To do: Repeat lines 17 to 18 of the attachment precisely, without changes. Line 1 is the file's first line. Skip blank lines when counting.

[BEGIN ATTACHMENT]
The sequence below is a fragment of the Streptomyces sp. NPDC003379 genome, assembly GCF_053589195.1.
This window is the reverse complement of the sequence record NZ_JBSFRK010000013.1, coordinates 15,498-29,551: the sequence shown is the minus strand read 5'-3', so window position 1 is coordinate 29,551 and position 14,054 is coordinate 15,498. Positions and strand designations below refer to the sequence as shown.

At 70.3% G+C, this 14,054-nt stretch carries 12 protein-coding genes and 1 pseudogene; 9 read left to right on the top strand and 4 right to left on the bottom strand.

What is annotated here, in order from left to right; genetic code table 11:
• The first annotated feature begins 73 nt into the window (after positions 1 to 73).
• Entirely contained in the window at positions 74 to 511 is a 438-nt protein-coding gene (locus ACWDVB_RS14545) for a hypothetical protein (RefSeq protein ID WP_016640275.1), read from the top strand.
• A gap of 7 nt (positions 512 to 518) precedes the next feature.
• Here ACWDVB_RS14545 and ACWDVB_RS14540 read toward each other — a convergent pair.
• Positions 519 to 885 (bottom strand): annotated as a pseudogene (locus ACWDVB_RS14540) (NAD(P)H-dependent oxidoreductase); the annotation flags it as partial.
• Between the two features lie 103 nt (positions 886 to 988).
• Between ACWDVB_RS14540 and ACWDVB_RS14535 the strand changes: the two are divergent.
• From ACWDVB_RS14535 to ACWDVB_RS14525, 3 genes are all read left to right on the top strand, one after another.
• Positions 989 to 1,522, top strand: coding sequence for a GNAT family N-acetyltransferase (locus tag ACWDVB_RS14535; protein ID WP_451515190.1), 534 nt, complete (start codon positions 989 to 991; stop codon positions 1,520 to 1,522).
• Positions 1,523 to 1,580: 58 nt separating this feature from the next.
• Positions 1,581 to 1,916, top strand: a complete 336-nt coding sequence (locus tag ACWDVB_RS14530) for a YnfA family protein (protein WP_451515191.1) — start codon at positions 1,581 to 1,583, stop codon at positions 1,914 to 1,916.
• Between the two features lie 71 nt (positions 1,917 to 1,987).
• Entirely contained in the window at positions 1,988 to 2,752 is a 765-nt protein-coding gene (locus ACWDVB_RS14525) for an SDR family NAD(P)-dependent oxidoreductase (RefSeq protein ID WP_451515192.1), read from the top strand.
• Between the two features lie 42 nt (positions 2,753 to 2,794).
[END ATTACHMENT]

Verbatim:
• Entirely contained in the window at positions 1,988 to 2,752 is a 765-nt protein-coding gene (locus ACWDVB_RS14525) for an SDR family NAD(P)-dependent oxidoreductase (RefSeq protein ID WP_451515192.1), read from the top strand.
• Between the two features lie 42 nt (positions 2,753 to 2,794).